Certainly, as soon as the Western testing boom started in the 1900s, there were critics, specifically of the eugenics movement. Perhaps the greatest anti-personality testing book ever written was The Organization Man by Whyte in 1956. The future looks even more bleak. From the earliest years in school, children are taught by teachers about the evils of standardized testing and how the test has to be outfoxed.

Of course, what is most disappointing is not that the public and politicians do not understand testing, it is that so few psychologists, human resource professionals, and even assessment professionals, understand the most basic facts about the science of testing. Testing is a science and the basic principles are not open for debate or casual opinion, which is not to say that there are aspects of assessment or its use that are not open to thoughtful, informed commentary. Of course, we still debate evolution and fail to understand basic economic principles (like money does not grow on trees), so it is no real surprise that testing is so misunderstood and so often criticized.

So speaking of similar articles online.

http://www.nytimes.com/roomfordebate/2010/12/02/what-is-a-college-degree-worth-in-china/high-test-scores-low-ability

Dennis Doverspike

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For two days (Nov. 16 – 1 – 4 pm, Nov. 17 – 10am – 1 pm) the Center for the History of Psychology at The University of Akron will have an Open House, tours, and book sale. The Center for the History of Psychology is located on The University of Akron campus at 73 College Street (corner of College & Mill streets). Please contact Dorothy Gruich by email gruich@uakron.edu or call 330-972-7284.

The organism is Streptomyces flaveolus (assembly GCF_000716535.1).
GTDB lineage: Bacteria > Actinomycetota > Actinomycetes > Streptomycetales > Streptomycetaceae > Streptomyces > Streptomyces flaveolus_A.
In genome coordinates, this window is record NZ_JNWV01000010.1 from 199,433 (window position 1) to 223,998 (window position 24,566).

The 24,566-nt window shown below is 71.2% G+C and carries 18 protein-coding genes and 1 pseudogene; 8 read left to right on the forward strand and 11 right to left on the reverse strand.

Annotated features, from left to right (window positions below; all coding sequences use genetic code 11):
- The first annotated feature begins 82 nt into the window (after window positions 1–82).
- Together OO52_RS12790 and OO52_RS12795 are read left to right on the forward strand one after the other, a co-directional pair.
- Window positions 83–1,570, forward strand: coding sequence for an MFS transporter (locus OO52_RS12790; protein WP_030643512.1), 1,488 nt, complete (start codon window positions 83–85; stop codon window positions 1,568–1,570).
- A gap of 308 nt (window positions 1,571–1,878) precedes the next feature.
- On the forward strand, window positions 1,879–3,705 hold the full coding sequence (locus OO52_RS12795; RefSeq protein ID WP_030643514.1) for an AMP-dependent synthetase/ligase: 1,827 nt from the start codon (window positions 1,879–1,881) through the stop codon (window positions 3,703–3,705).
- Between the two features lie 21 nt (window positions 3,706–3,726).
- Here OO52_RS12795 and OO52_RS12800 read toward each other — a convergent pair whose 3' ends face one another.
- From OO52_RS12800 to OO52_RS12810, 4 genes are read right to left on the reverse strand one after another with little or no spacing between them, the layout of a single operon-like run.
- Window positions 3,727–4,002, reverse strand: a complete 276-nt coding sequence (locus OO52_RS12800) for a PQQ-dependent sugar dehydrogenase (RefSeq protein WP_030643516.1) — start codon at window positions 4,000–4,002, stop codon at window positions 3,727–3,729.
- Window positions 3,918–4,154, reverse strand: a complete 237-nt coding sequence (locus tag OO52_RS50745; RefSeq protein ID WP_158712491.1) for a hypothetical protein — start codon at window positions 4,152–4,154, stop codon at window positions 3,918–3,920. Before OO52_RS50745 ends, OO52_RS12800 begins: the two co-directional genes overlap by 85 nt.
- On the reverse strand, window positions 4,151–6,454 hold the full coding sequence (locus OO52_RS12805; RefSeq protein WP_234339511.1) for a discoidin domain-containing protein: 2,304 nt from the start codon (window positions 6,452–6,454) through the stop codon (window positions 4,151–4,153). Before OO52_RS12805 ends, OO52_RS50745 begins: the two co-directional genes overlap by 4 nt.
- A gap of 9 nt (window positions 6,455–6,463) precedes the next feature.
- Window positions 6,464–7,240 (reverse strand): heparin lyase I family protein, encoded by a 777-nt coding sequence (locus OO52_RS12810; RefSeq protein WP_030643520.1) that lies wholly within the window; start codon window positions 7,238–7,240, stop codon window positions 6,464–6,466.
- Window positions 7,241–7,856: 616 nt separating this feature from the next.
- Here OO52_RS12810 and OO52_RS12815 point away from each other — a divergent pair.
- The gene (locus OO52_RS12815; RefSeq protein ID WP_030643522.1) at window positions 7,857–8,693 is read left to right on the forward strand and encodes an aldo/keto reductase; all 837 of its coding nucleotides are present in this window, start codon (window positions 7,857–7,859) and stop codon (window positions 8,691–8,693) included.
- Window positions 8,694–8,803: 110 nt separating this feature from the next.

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The Psychology Department at The University of Akron will be featured in a Travel Channel program “Mysteries at the Museum.” This particular program will deal with the Zimbardo Stanford Prison Experiment and includes an interview with Dr. David Baker. The program is scheduled for Tuesday, Oct. 18 at 9 p.m. The original artifacts can be viewed at the museum at 73 College St, on the corner of College and Mill Streets on The University of Akron campus.

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Robert Lord, Ph.D., a member of the psychology department at The University of Akron and a distinguished professor of psychology has been named the winner of the 20120 Distinguished Scientific Contributions Award from the Society for Industrial and Organizational Psychology (SIOP or Division 14 of the American Psychological Association). Bob Lord received this honor his scientific and theoretical contributions.

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Steve Marks, the co-founder of Main Street Muffin, will speak on “Muffins and Marathons: an Entrepreneurial Story.” at the next Akron Roundtable. Marks will speak at noon, Thursday, Oct. 20 at Quaker Station ballroom.